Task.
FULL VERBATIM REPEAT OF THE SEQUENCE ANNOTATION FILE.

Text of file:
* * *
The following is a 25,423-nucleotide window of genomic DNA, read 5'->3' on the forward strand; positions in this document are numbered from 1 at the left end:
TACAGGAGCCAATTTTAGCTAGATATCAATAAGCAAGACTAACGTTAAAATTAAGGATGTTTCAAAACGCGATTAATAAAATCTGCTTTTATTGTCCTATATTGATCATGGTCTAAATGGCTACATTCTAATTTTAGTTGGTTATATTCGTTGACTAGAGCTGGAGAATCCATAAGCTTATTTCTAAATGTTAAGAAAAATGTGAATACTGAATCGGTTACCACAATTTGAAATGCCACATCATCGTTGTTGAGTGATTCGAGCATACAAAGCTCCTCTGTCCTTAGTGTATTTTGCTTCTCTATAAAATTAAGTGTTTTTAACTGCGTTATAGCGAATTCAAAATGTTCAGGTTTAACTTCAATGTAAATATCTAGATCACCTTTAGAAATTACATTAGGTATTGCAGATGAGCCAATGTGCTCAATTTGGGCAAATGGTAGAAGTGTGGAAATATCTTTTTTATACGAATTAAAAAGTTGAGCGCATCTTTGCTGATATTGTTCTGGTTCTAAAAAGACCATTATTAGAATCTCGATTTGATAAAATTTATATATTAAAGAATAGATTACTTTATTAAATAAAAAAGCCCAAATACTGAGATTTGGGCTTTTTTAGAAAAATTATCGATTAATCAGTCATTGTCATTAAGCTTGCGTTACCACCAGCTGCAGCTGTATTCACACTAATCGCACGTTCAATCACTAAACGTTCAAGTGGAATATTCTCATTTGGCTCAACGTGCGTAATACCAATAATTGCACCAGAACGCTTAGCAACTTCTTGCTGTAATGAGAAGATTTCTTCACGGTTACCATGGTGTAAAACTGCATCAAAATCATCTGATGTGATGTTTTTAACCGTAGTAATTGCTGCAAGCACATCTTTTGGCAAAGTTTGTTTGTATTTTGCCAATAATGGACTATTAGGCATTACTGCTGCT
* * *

The following is a 25,423-nucleotide window of genomic DNA, read 5'->3' on the forward strand; positions in this document are numbered from 1 at the left end:
TACAGGAGCCAATTTTAGCTAGATATCAATAAGCAAGACTAACGTTAAAATTAAGGATGTTTCAAAACGCGATTAATAAAATCTGCTTTTATTGTCCTATATTGATCATGGTCTAAATGGCTACATTCTAATTTTAGTTGGTTATATTCGTTGACTAGAGCTGGAGAATCCATAAGCTTATTTCTAAATGTTAAGAAAAATGTGAATACTGAATCGGTTACCACAATTTGAAATGCCACATCATCGTTGTTGAGTGATTCGAGCATACAAAGCTCCTCTGTCCTTAGTGTATTTTGCTTCTCTATAAAATTAAGTGTTTTTAACTGCGTTATAGCGAATTCAAAATGTTCAGGTTTAACTTCAATGTAAATATCTAGATCACCTTTAGAAATTACATTAGGTATTGCAGATGAGCCAATGTGCTCAATTTGGGCAAATGGTAGAAGTGTGGAAATATCTTTTTTATACGAATTAAAAAGTTGAGCGCATCTTTGCTGATATTGTTCTGGTTCTAAAAAGACCATTATTAGAATCTCGATTTGATAAAATTTATATATTAAAGAATAGATTACTTTATTAAATAAAAAAGCCCAAATACTGAGATTTGGGCTTTTTTAGAAAAATTATCGATTAATCAGTCATTGTCATTAAGCTTGCGTTACCACCAGCTGCAGCTGTATTCACACTAATCGCACGTTCAATCACTAAACGTTCAAGTGGAATATTCTCATTTGGCTCAACGTGCGTAATACCAATAATTGCACCAGAACGCTTAGCAACTTCTTGCTGTAATGAGAAGATTTCTTCACGGTTACCATGGTGTAAAACTGCATCAAAATCATCTGATGTGATGTTTTTAACCGTAGTAATTGCTGCAAGCACATCTTTTGGCAAAGTTTGTTTGTATTTTGCCAATAATGGACTATTAGGCATTACTGCTGCT